Vietnamese not feeling effects of slowing inflation
It took Tran Thi Bich Thuy 15 minutes to decide what to buy at the market in Hanoi for dinner.
Mrs Thuy admits she's heard of easing inflation 'on the radio', but in reality neither she nor other housewives have witnessed any drop in prices.
"I was considering whether to buy meat or fish for the main course," Mrs Thuy says, laughing at her own indecisiveness.
"Everything is so expensive, so finally I decided on a kilogram of pork at 105,000 dong ($5; £3.20)."
According to government statistics, consumer prices have been easing with inflation. In May, the rate was 8.3%, the lowest figure since August 2010.
Last week, the subsiding inflation prompted ratings agency Standard & Poor's to change its outlook for Vietnam from negative to stable.
"The outlook revision reflects our assessment of a reduction in the risks to macroeconomic and financial stability in Vietnam," reads a statement from S&P.
But the policies that ease inflation also hurt growth.
Vietnam's gross domestic product grew 4.1% in the first three months of this year from a year earlier, the slowest since 2009.
As inflation pressure eases, the government has started taking steps to get the country growing at a fast pace again.
Last weekend, the State Bank of Vietnam (SBV) cut interest rates for the fourth time this year.
The discount rate and the refinance rate was reduced by 1% to 9% and 11% respectively.
The Vietnam dong deposit cap would also be lowered by 2% to 9%.
But businessman Nguyen Van Chuong, 42, says he has yet to experience any positive impact of the previous cuts.
Mr Chuong, who runs a trading company, says businesses like his still find it impossible to borrow money from banks at a rate below 15%.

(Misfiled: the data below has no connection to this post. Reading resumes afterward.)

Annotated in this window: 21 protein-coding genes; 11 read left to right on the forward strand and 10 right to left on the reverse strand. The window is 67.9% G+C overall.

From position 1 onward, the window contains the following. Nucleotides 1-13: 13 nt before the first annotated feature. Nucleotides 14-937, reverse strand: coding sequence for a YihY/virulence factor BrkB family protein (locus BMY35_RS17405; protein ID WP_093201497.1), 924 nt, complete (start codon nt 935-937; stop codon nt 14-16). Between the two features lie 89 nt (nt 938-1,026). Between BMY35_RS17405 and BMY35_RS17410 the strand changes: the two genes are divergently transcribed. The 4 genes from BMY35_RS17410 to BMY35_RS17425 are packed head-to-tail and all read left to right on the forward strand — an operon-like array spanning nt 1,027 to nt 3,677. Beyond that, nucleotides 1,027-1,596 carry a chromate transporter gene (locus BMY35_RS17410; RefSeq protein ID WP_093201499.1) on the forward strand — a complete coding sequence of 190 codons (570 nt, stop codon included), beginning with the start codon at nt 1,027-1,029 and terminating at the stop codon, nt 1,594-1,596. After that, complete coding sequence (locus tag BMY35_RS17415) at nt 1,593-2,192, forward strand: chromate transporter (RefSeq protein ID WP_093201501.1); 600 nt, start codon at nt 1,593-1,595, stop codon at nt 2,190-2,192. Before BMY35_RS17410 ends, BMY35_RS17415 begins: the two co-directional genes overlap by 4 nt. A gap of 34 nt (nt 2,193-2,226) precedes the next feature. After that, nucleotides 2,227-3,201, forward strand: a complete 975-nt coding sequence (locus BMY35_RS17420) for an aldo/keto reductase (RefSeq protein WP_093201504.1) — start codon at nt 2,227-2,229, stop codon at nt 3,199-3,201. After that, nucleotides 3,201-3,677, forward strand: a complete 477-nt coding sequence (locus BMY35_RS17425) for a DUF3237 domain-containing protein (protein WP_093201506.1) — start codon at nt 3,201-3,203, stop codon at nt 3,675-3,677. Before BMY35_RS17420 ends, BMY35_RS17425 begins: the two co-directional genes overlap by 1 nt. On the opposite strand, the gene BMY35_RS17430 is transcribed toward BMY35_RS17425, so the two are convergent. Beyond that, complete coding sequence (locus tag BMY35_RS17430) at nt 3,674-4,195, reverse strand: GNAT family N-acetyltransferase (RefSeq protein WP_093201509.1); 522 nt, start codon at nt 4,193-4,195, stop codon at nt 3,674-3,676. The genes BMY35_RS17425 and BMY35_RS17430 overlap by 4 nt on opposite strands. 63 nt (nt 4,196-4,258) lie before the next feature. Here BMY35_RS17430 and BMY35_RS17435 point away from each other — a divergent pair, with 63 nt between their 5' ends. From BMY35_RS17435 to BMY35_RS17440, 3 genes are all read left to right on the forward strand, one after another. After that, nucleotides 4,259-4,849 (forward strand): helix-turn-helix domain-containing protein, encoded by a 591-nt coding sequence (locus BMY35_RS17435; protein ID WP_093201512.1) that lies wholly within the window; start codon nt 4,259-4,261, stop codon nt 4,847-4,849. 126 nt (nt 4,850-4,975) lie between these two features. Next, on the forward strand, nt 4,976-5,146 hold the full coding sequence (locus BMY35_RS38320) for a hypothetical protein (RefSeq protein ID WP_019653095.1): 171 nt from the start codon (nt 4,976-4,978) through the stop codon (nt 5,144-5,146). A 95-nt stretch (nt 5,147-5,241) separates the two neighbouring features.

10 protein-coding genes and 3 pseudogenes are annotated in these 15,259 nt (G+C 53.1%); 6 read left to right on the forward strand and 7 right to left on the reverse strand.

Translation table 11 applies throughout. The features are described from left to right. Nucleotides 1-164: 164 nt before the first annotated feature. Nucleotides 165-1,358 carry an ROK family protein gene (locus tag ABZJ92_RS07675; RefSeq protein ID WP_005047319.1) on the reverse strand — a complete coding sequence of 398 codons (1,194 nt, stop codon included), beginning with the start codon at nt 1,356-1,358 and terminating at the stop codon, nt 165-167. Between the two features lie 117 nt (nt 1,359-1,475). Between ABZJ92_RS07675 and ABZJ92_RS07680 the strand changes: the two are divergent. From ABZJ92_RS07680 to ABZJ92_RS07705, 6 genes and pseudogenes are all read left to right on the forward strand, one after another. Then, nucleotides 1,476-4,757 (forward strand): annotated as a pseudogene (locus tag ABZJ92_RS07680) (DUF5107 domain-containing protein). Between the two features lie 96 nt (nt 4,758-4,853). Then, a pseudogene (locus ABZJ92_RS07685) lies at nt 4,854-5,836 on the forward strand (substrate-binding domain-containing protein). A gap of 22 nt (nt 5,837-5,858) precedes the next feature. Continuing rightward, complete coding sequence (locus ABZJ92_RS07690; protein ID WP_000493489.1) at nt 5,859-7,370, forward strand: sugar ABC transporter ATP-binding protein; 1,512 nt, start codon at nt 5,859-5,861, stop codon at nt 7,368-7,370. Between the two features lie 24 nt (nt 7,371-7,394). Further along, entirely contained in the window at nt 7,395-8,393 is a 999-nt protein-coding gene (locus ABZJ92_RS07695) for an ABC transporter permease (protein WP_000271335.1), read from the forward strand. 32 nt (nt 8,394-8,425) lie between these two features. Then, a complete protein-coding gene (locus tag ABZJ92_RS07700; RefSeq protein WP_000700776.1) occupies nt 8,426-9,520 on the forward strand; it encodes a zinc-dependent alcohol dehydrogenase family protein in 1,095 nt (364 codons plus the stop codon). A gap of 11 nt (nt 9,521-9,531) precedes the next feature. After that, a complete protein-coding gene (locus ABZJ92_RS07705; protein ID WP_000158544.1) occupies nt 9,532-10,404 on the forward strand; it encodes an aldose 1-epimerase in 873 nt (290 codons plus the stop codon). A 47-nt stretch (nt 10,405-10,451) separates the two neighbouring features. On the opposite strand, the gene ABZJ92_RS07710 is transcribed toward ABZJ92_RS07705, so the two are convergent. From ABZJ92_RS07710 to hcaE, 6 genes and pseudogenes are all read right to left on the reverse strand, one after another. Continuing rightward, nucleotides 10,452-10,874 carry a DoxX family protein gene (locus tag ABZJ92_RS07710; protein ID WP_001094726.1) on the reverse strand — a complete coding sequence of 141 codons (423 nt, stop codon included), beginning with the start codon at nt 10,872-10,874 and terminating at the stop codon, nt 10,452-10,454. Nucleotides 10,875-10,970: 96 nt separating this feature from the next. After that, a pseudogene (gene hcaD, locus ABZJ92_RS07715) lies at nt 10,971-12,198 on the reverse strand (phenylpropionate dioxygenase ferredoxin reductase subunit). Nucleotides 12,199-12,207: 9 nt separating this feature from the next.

"17%-18% is more likely," he adds.
Le Dang Doanh, a renowned economist and former advisor to the Prime Minister, says any policy takes time to be realised.
"Commercial banks have mobilised savings from the population at higher interest rates and they will take time to reduce the lending rate in order not to make too much loss.
"This will create a delay of two to three months, depending on individual banks."
He says the cuts show that the central bank is "making efforts to reduce credit costs for businesses who have been exhausted by sky-high interest rates in the last two years".
In the first four months of this year, according to Vietnam Ministry of Planning and Investment, some 18,000 businesses went bankrupt after falling victims of the credit crunch fuelled by inflation.
The real figure is said to be much higher.
Many companies are still reeling under old debts, lacking collateral and deemed unfit to secure loans.
"Other financial tools such as credit guarantee or debt refinancing funds are needed to assist companies to operate," suggests Dr Doanh. "Otherwise, the credit deadlock is still there."
In fact, a recent assessment by HSBC names 'tough operating conditions for businesses in Vietnam', as one of the main factors behind the slowing of the country's economic growth in the first quarter of the year.
The bank also says in a statement: "With the external environment looking more fragile, the country's growth outlook looks challenging".
HSBC forecasts the full-year growth in Vietnam to be 5.1%, not too different from the 5.2% forecast by the SBV.
This is the lowest rate since 1999.
The government has set a more optimistic target of 6% for the year of 2012.
For a developing country like Vietnam, maintaining a healthy growth rate, while keeping inflation at bay, is seen as vital to keep the society stable.
But it seem that cutting interest rates alone is not doing enough to boost credit growth and kick start the economy.
Until more visible progress can be seen, ordinary Vietnamese maintain their cautious outlook of the economy.